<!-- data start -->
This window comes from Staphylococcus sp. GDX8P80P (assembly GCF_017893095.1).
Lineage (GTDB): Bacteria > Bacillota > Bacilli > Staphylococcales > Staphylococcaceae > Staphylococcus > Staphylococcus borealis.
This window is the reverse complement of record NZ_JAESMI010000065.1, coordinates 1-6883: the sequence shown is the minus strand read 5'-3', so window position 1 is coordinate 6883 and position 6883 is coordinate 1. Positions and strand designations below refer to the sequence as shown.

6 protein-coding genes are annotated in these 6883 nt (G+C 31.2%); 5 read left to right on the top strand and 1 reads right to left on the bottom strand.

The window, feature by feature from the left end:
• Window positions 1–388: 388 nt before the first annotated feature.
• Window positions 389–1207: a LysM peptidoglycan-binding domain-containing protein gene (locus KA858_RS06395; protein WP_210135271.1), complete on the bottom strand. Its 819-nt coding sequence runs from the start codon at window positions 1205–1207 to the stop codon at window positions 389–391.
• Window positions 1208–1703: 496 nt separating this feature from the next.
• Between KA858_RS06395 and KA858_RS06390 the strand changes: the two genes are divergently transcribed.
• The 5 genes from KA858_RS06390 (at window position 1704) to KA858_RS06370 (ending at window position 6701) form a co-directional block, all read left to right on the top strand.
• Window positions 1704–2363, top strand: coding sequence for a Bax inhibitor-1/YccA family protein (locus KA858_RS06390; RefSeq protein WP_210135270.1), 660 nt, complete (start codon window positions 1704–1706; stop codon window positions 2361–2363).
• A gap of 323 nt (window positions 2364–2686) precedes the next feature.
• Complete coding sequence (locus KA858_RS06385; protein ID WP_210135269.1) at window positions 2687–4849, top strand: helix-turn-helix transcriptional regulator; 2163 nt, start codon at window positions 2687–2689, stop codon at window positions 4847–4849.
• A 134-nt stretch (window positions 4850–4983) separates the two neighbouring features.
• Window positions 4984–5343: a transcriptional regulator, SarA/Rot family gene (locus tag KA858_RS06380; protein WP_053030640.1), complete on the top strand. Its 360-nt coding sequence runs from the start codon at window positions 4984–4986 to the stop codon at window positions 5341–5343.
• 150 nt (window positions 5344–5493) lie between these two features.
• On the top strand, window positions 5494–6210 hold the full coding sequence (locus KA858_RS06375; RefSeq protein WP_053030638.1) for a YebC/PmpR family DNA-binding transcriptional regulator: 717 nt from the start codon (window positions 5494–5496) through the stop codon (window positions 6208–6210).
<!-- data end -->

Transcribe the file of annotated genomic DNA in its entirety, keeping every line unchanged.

This window comes from Staphylococcus sp. GDX8P80P (assembly GCF_017893095.1).
Lineage (GTDB): Bacteria > Bacillota > Bacilli > Staphylococcales > Staphylococcaceae > Staphylococcus > Staphylococcus borealis.
This window is the reverse complement of record NZ_JAESMI010000065.1, coordinates 1-6883: the sequence shown is the minus strand read 5'-3', so window position 1 is coordinate 6883 and position 6883 is coordinate 1. Positions and strand designations below refer to the sequence as shown.

6 protein-coding genes are annotated in these 6883 nt (G+C 31.2%); 5 read left to right on the top strand and 1 reads right to left on the bottom strand.

The window, feature by feature from the left end:
• Window positions 1–388: 388 nt before the first annotated feature.
• Window positions 389–1207: a LysM peptidoglycan-binding domain-containing protein gene (locus KA858_RS06395; protein WP_210135271.1), complete on the bottom strand. Its 819-nt coding sequence runs from the start codon at window positions 1205–1207 to the stop codon at window positions 389–391.
• Window positions 1208–1703: 496 nt separating this feature from the next.
• Between KA858_RS06395 and KA858_RS06390 the strand changes: the two genes are divergently transcribed.
• The 5 genes from KA858_RS06390 (at window position 1704) to KA858_RS06370 (ending at window position 6701) form a co-directional block, all read left to right on the top strand.
• Window positions 1704–2363, top strand: coding sequence for a Bax inhibitor-1/YccA family protein (locus KA858_RS06390; RefSeq protein WP_210135270.1), 660 nt, complete (start codon window positions 1704–1706; stop codon window positions 2361–2363).
• A gap of 323 nt (window positions 2364–2686) precedes the next feature.
• Complete coding sequence (locus KA858_RS06385; protein ID WP_210135269.1) at window positions 2687–4849, top strand: helix-turn-helix transcriptional regulator; 2163 nt, start codon at window positions 2687–2689, stop codon at window positions 4847–4849.
• A 134-nt stretch (window positions 4850–4983) separates the two neighbouring features.
• Window positions 4984–5343: a transcriptional regulator, SarA/Rot family gene (locus tag KA858_RS06380; protein WP_053030640.1), complete on the top strand. Its 360-nt coding sequence runs from the start codon at window positions 4984–4986 to the stop codon at window positions 5341–5343.
• 150 nt (window positions 5344–5493) lie between these two features.
• On the top strand, window positions 5494–6210 hold the full coding sequence (locus KA858_RS06375; RefSeq protein WP_053030638.1) for a YebC/PmpR family DNA-binding transcriptional regulator: 717 nt from the start codon (window positions 5494–5496) through the stop codon (window positions 6208–6210).